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Create an Instance of a Class - Mule 4

Call a Java Constructor

The examples on this page are based on the Person Java class, which belongs to the package:


public class Person {

    private String name;
    private Integer age;

    public Person() { = "Max Mule";
        this.age = 10;

    public Person(String name, Integer age) { = name;
        this.age = age;

The classes used with the Java module must be exported (unless they belong to the default package). If not exported, execution fails with a JAVA:CLASS_NOT_FOUND error. See how to export resources.

The constructors for this class can be called using the new operation of the Java module. This example shows how to create an instance of Person using the constructor that does not require parameters:

<java:new class="" constructor="Person()"/>

To create a Person object using a constructor that does require parameters:

<java:new class="" constructor="Person(String, Integer)">
      name: 'John Doe',
      age: 30

For the constructor parameters, the full package name can be specified, for example constructor="Person(java.lang.String, java.lang.Integer)". This is not needed, but it can be useful to add more clarity in the code or if there are clashing class names in the Java code.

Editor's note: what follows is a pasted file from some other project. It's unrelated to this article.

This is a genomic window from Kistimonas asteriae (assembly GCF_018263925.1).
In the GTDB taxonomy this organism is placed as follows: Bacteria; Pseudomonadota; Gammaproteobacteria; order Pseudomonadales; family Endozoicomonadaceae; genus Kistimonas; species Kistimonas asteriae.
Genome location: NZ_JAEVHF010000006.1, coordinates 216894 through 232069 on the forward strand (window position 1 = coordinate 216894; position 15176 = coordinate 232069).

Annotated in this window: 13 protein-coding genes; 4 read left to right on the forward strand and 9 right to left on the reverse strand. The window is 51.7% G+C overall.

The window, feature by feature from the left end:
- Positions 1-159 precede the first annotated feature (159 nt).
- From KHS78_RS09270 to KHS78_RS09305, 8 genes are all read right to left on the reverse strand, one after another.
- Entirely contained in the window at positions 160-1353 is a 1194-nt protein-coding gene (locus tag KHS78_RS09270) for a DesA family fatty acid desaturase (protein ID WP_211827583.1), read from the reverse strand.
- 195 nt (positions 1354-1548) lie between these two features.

When configuring the constructor arguments in the args parameter, the keys of the map determine how the parameters are passed to the constructor.

To reference the parameters by name (firstName, age, etc.), the Java class containing the method or constructor has to be compiled using the -parameters compiler flag.

If the class is not compiled with the -parameters flag, the same parameters must be referenced in the declared order and with the canonical names (arg0, arg1, etc.):

  arg0: 'John Doe',
  arg1: 30

If the Java classes are defined in a Studio Project, the Maven compiler plugin must be configured in the pom.xml to compile Java classes with the -parameters flag:


DataSense Support in Studio

One of the advantages of using the Java module is the DataSense support, which can help build the args map, which serves as input for the new operation.

Continuing the previous example, where the new operation calls the Person(String, Integer) constructor of the class, clicking the Show Graphical View icon 5% shows a view to match fields. Assuming that the previous component in the flow outputs a map with name and age keys (like the Set Payload component can do), the view looks like this:

matching input

The fields can be matched by dragging and dropping from the left to the right. Doing so produces:

matched input

The new operation is configured and ready.

DataSense also provides metadata for the operation’s output. The new operation places the Person object in the payload of the output message, as can be observed:

output metadata

Target Parameters

Instead of placing the output object in the payload, you can save the output object to a variable as the new operation supports target parameters.

For example:

<java:new class=""
    constructor="Person(String, Integer)"
      name: 'John Doe',
      age: 30

The output object is saved in a variable and can be accessed later as "#[vars.john]".

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